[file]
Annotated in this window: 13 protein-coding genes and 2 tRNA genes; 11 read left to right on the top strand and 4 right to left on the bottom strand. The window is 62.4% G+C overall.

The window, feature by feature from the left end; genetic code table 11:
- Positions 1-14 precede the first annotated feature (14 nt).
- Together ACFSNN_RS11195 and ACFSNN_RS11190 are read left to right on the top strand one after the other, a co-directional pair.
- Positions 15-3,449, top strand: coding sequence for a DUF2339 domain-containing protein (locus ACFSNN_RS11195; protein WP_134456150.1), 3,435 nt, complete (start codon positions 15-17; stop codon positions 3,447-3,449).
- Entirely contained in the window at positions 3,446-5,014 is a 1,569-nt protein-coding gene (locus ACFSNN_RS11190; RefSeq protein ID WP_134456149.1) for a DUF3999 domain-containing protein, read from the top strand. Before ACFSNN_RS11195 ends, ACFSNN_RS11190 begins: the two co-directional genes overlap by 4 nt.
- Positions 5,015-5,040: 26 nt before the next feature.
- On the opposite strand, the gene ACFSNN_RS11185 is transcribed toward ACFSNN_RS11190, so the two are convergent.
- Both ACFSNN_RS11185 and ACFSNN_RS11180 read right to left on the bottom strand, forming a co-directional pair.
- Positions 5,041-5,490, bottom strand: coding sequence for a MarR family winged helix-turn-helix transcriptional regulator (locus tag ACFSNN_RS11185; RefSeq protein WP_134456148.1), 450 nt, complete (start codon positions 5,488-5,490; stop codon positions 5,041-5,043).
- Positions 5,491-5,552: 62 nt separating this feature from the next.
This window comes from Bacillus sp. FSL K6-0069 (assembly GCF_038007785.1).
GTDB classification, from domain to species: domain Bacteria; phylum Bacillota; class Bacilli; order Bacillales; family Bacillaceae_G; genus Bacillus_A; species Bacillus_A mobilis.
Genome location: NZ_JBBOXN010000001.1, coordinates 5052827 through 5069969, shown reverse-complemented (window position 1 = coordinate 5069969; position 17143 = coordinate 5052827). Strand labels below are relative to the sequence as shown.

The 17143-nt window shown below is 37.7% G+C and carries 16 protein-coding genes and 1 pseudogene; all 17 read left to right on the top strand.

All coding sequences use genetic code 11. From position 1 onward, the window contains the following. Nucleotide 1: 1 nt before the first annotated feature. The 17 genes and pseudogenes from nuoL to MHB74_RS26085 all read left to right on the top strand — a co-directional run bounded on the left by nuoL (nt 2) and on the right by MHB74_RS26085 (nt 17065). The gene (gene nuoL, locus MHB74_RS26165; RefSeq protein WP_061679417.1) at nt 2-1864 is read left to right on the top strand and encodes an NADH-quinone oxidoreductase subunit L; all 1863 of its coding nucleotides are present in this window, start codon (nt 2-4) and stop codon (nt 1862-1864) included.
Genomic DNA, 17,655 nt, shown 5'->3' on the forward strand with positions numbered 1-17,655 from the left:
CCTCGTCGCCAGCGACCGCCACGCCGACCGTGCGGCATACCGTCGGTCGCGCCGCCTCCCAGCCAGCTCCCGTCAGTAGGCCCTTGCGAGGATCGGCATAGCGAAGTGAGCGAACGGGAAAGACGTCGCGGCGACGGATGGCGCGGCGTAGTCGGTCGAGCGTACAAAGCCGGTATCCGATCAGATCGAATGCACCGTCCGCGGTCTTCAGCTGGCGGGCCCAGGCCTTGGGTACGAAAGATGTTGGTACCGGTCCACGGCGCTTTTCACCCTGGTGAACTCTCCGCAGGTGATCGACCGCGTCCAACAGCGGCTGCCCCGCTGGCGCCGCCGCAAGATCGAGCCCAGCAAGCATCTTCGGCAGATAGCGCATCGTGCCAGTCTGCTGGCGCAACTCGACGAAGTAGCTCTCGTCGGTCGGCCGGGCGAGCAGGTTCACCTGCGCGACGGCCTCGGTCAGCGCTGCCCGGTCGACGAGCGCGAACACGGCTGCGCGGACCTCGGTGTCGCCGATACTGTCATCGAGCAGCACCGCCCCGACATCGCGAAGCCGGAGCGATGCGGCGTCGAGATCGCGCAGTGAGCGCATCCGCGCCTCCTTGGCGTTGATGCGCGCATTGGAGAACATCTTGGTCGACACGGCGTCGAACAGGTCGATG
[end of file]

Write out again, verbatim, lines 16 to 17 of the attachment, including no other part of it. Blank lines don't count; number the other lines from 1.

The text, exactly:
All coding sequences use genetic code 11. From position 1 onward, the window contains the following. Nucleotide 1: 1 nt before the first annotated feature. The 17 genes and pseudogenes from nuoL to MHB74_RS26085 all read left to right on the top strand — a co-directional run bounded on the left by nuoL (nt 2) and on the right by MHB74_RS26085 (nt 17065). The gene (gene nuoL, locus MHB74_RS26165; RefSeq protein WP_061679417.1) at nt 2-1864 is read left to right on the top strand and encodes an NADH-quinone oxidoreductase subunit L; all 1863 of its coding nucleotides are present in this window, start codon (nt 2-4) and stop codon (nt 1862-1864) included.
Genomic DNA, 17,655 nt, shown 5'->3' on the forward strand with positions numbered 1-17,655 from the left: